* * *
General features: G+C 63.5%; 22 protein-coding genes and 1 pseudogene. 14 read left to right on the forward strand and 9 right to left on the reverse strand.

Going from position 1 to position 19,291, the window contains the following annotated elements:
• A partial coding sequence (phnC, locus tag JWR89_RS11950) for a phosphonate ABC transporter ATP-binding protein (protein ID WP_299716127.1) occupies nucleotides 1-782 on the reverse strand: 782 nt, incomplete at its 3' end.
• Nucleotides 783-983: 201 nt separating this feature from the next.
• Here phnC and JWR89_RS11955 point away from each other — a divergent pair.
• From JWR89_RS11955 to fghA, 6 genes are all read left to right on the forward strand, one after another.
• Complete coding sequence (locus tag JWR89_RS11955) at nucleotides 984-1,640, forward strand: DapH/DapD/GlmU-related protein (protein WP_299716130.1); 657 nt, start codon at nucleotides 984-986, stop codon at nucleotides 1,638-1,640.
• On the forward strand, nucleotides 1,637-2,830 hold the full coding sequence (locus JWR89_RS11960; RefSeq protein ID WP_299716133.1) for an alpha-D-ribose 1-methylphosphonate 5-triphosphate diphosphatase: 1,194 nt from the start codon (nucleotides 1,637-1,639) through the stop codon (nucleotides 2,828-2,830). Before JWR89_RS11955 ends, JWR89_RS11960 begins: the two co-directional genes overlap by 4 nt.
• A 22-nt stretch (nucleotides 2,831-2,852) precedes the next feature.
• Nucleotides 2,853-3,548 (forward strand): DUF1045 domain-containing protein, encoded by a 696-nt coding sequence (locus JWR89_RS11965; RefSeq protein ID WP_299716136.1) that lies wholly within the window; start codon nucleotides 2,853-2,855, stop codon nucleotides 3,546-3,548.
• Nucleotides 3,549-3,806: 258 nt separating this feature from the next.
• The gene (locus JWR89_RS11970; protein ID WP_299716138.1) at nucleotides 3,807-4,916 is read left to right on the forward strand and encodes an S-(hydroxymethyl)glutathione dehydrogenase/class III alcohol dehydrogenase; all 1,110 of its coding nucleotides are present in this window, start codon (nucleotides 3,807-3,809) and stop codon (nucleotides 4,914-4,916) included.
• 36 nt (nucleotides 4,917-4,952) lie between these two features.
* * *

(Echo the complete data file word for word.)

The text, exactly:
General features: G+C 63.5%; 22 protein-coding genes and 1 pseudogene. 14 read left to right on the forward strand and 9 right to left on the reverse strand.

Going from position 1 to position 19,291, the window contains the following annotated elements:
• A partial coding sequence (phnC, locus tag JWR89_RS11950) for a phosphonate ABC transporter ATP-binding protein (protein ID WP_299716127.1) occupies nucleotides 1-782 on the reverse strand: 782 nt, incomplete at its 3' end.
• Nucleotides 783-983: 201 nt separating this feature from the next.
• Here phnC and JWR89_RS11955 point away from each other — a divergent pair.
• From JWR89_RS11955 to fghA, 6 genes are all read left to right on the forward strand, one after another.
• Complete coding sequence (locus tag JWR89_RS11955) at nucleotides 984-1,640, forward strand: DapH/DapD/GlmU-related protein (protein WP_299716130.1); 657 nt, start codon at nucleotides 984-986, stop codon at nucleotides 1,638-1,640.
• On the forward strand, nucleotides 1,637-2,830 hold the full coding sequence (locus JWR89_RS11960; RefSeq protein ID WP_299716133.1) for an alpha-D-ribose 1-methylphosphonate 5-triphosphate diphosphatase: 1,194 nt from the start codon (nucleotides 1,637-1,639) through the stop codon (nucleotides 2,828-2,830). Before JWR89_RS11955 ends, JWR89_RS11960 begins: the two co-directional genes overlap by 4 nt.
• A 22-nt stretch (nucleotides 2,831-2,852) precedes the next feature.
• Nucleotides 2,853-3,548 (forward strand): DUF1045 domain-containing protein, encoded by a 696-nt coding sequence (locus JWR89_RS11965; RefSeq protein ID WP_299716136.1) that lies wholly within the window; start codon nucleotides 2,853-2,855, stop codon nucleotides 3,546-3,548.
• Nucleotides 3,549-3,806: 258 nt separating this feature from the next.
• The gene (locus JWR89_RS11970; protein ID WP_299716138.1) at nucleotides 3,807-4,916 is read left to right on the forward strand and encodes an S-(hydroxymethyl)glutathione dehydrogenase/class III alcohol dehydrogenase; all 1,110 of its coding nucleotides are present in this window, start codon (nucleotides 3,807-3,809) and stop codon (nucleotides 4,914-4,916) included.
• 36 nt (nucleotides 4,917-4,952) lie between these two features.